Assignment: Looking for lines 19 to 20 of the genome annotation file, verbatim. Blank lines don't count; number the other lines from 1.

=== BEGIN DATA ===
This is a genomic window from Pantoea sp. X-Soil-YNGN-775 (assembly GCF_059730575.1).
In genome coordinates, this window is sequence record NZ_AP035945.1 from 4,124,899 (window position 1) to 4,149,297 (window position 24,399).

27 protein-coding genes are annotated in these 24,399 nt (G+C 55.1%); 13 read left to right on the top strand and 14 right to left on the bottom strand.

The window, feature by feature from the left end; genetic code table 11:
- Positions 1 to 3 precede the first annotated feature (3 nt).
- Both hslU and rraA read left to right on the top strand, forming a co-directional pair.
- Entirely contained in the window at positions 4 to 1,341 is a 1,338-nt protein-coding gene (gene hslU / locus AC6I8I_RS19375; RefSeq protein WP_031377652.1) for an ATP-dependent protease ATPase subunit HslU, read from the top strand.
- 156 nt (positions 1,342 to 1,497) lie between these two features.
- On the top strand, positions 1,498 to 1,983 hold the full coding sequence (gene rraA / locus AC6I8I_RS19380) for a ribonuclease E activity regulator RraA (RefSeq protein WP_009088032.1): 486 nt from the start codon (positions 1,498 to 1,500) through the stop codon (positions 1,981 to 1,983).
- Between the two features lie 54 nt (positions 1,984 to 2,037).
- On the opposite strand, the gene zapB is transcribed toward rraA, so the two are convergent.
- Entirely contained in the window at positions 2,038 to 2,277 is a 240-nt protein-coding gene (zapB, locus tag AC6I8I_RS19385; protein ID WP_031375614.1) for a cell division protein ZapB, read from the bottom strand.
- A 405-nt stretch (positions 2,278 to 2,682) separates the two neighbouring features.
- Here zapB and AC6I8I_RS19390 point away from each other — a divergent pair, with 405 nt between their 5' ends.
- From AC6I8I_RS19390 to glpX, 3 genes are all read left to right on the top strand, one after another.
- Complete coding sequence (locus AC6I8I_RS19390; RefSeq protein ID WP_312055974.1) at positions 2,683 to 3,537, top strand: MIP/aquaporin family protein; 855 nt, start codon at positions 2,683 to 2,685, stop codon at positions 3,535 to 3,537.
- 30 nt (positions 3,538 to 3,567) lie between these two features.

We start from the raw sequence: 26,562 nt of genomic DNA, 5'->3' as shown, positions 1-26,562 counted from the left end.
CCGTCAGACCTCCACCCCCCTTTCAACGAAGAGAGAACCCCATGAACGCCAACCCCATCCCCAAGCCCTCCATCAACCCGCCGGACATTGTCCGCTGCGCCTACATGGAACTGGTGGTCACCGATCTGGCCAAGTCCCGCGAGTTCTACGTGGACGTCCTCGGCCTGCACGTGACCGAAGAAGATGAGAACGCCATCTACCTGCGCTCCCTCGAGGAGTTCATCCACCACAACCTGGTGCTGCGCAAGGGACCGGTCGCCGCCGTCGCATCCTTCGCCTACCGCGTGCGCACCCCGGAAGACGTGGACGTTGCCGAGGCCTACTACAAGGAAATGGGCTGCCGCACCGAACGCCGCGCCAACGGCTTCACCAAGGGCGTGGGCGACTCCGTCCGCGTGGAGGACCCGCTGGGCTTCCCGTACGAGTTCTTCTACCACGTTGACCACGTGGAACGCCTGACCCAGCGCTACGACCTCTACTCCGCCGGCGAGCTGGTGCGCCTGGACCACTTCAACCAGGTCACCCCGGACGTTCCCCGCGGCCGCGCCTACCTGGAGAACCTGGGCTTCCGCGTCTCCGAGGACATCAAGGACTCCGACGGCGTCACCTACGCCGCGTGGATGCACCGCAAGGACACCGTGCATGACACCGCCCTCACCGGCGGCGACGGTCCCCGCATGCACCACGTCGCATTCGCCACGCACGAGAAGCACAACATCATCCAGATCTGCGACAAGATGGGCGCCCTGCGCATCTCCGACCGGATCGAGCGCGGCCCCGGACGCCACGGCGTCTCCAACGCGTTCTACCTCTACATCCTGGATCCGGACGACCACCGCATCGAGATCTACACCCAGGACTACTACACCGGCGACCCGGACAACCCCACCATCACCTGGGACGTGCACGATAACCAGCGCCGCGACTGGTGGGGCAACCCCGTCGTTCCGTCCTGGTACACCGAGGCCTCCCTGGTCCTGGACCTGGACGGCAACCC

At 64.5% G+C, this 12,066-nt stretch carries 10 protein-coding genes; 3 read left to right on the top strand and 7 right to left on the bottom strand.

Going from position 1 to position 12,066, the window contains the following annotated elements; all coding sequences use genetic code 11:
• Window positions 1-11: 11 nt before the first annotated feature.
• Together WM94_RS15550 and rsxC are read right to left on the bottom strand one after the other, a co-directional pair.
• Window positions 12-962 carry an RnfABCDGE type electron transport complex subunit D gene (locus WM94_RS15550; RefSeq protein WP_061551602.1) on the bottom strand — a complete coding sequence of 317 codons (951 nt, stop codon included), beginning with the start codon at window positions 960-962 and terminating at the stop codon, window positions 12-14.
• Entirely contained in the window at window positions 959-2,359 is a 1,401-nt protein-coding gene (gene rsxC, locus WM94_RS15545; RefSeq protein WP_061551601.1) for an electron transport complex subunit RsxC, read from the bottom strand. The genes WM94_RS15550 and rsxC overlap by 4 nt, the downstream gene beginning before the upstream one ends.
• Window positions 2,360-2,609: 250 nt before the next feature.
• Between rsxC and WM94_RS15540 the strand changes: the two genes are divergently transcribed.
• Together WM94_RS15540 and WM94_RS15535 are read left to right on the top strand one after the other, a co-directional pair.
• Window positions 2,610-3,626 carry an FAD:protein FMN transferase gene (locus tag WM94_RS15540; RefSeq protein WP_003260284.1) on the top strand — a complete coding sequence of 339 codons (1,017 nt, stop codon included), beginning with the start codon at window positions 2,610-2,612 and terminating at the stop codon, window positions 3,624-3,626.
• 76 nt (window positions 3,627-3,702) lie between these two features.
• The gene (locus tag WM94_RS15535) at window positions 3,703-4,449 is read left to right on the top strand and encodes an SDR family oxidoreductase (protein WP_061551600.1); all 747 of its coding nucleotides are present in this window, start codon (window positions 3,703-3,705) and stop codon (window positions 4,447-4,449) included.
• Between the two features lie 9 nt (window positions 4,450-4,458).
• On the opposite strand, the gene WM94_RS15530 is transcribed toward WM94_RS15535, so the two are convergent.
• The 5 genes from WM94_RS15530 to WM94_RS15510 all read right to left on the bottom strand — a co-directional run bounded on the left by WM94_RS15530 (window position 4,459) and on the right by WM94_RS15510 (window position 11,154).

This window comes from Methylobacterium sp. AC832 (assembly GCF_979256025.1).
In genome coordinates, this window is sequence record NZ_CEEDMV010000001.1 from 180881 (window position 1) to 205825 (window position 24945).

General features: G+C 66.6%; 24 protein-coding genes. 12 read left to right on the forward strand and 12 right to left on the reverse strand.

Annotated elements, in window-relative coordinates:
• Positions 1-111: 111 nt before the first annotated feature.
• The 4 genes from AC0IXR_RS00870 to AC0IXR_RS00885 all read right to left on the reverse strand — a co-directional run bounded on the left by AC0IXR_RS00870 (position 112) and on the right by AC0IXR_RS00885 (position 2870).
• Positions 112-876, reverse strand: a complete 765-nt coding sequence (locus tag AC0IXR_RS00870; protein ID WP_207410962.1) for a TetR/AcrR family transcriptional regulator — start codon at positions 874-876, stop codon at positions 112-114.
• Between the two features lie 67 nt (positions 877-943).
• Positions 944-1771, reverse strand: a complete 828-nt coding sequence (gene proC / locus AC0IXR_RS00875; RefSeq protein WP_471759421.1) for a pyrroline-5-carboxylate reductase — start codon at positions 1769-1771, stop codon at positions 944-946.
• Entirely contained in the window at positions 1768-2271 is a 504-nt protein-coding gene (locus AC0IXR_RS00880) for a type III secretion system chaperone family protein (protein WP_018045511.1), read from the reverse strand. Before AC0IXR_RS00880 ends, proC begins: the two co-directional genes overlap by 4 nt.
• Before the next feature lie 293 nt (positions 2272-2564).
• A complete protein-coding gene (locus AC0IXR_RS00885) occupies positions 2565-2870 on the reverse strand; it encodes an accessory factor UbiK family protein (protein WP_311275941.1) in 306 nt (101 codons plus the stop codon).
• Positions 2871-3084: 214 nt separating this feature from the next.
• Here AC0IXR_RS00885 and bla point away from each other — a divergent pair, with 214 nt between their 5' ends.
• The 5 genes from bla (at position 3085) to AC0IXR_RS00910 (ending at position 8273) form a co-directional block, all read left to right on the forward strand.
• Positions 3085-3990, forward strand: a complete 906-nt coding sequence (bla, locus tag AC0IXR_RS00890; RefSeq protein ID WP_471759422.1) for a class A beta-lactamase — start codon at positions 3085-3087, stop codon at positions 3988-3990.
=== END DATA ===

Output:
CCGTCAGACCTCCACCCCCCTTTCAACGAAGAGAGAACCCCATGAACGCCAACCCCATCCCCAAGCCCTCCATCAACCCGCCGGACATTGTCCGCTGCGCCTACATGGAACTGGTGGTCACCGATCTGGCCAAGTCCCGCGAGTTCTACGTGGACGTCCTCGGCCTGCACGTGACCGAAGAAGATGAGAACGCCATCTACCTGCGCTCCCTCGAGGAGTTCATCCACCACAACCTGGTGCTGCGCAAGGGACCGGTCGCCGCCGTCGCATCCTTCGCCTACCGCGTGCGCACCCCGGAAGACGTGGACGTTGCCGAGGCCTACTACAAGGAAATGGGCTGCCGCACCGAACGCCGCGCCAACGGCTTCACCAAGGGCGTGGGCGACTCCGTCCGCGTGGAGGACCCGCTGGGCTTCCCGTACGAGTTCTTCTACCACGTTGACCACGTGGAACGCCTGACCCAGCGCTACGACCTCTACTCCGCCGGCGAGCTGGTGCGCCTGGACCACTTCAACCAGGTCACCCCGGACGTTCCCCGCGGCCGCGCCTACCTGGAGAACCTGGGCTTCCGCGTCTCCGAGGACATCAAGGACTCCGACGGCGTCACCTACGCCGCGTGGATGCACCGCAAGGACACCGTGCATGACACCGCCCTCACCGGCGGCGACGGTCCCCGCATGCACCACGTCGCATTCGCCACGCACGAGAAGCACAACATCATCCAGATCTGCGACAAGATGGGCGCCCTGCGCATCTCCGACCGGATCGAGCGCGGCCCCGGACGCCACGGCGTCTCCAACGCGTTCTACCTCTACATCCTGGATCCGGACGACCACCGCATCGAGATCTACACCCAGGACTACTACACCGGCGACCCGGACAACCCCACCATCACCTGGGACGTGCACGATAACCAGCGCCGCGACTGGTGGGGCAACCCCGTCGTTCCGTCCTGGTACACCGAGGCCTCCCTGGTCCTGGACCTGGACGGCAACCC

At 64.5% G+C, this 12,066-nt stretch carries 10 protein-coding genes; 3 read left to right on the top strand and 7 right to left on the bottom strand.